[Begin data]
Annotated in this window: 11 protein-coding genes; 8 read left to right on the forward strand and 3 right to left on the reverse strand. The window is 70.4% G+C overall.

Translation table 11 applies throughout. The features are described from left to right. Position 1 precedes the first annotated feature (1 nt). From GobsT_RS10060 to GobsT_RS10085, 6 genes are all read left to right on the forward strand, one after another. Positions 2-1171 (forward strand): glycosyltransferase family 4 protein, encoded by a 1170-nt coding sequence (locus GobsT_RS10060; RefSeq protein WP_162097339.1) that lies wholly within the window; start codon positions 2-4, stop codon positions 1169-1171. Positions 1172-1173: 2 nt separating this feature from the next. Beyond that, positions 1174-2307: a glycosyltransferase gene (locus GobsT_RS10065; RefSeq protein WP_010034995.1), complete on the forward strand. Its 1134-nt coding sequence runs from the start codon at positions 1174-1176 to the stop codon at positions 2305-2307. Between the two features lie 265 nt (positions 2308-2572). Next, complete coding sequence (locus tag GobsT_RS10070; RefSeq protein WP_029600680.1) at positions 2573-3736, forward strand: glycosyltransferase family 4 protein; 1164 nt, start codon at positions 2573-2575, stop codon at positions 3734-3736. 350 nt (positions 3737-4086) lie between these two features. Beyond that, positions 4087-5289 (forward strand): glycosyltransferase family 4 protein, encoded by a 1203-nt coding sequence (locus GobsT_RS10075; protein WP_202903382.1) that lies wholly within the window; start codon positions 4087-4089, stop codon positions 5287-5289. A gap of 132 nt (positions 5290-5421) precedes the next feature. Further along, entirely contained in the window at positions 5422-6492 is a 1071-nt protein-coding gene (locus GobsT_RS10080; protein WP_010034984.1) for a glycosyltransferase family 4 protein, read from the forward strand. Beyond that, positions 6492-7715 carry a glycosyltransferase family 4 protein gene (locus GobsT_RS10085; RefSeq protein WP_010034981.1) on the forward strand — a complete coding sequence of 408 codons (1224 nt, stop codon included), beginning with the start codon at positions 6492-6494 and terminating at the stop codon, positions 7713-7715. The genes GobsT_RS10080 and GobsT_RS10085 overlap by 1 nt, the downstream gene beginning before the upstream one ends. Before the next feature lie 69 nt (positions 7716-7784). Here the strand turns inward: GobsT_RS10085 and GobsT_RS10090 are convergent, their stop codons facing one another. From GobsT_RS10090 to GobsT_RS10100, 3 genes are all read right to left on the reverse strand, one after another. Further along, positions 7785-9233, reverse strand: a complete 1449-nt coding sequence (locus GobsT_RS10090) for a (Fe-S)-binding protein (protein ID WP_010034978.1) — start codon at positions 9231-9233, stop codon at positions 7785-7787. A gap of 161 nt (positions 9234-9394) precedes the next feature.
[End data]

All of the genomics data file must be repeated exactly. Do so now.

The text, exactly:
Annotated in this window: 11 protein-coding genes; 8 read left to right on the forward strand and 3 right to left on the reverse strand. The window is 70.4% G+C overall.

Translation table 11 applies throughout. The features are described from left to right. Position 1 precedes the first annotated feature (1 nt). From GobsT_RS10060 to GobsT_RS10085, 6 genes are all read left to right on the forward strand, one after another. Positions 2-1171 (forward strand): glycosyltransferase family 4 protein, encoded by a 1170-nt coding sequence (locus GobsT_RS10060; RefSeq protein WP_162097339.1) that lies wholly within the window; start codon positions 2-4, stop codon positions 1169-1171. Positions 1172-1173: 2 nt separating this feature from the next. Beyond that, positions 1174-2307: a glycosyltransferase gene (locus GobsT_RS10065; RefSeq protein WP_010034995.1), complete on the forward strand. Its 1134-nt coding sequence runs from the start codon at positions 1174-1176 to the stop codon at positions 2305-2307. Between the two features lie 265 nt (positions 2308-2572). Next, complete coding sequence (locus tag GobsT_RS10070; RefSeq protein WP_029600680.1) at positions 2573-3736, forward strand: glycosyltransferase family 4 protein; 1164 nt, start codon at positions 2573-2575, stop codon at positions 3734-3736. 350 nt (positions 3737-4086) lie between these two features. Beyond that, positions 4087-5289 (forward strand): glycosyltransferase family 4 protein, encoded by a 1203-nt coding sequence (locus GobsT_RS10075; protein WP_202903382.1) that lies wholly within the window; start codon positions 4087-4089, stop codon positions 5287-5289. A gap of 132 nt (positions 5290-5421) precedes the next feature. Further along, entirely contained in the window at positions 5422-6492 is a 1071-nt protein-coding gene (locus GobsT_RS10080; protein WP_010034984.1) for a glycosyltransferase family 4 protein, read from the forward strand. Beyond that, positions 6492-7715 carry a glycosyltransferase family 4 protein gene (locus GobsT_RS10085; RefSeq protein WP_010034981.1) on the forward strand — a complete coding sequence of 408 codons (1224 nt, stop codon included), beginning with the start codon at positions 6492-6494 and terminating at the stop codon, positions 7713-7715. The genes GobsT_RS10080 and GobsT_RS10085 overlap by 1 nt, the downstream gene beginning before the upstream one ends. Before the next feature lie 69 nt (positions 7716-7784). Here the strand turns inward: GobsT_RS10085 and GobsT_RS10090 are convergent, their stop codons facing one another. From GobsT_RS10090 to GobsT_RS10100, 3 genes are all read right to left on the reverse strand, one after another. Further along, positions 7785-9233, reverse strand: a complete 1449-nt coding sequence (locus GobsT_RS10090) for a (Fe-S)-binding protein (protein ID WP_010034978.1) — start codon at positions 9231-9233, stop codon at positions 7785-7787. A gap of 161 nt (positions 9234-9394) precedes the next feature.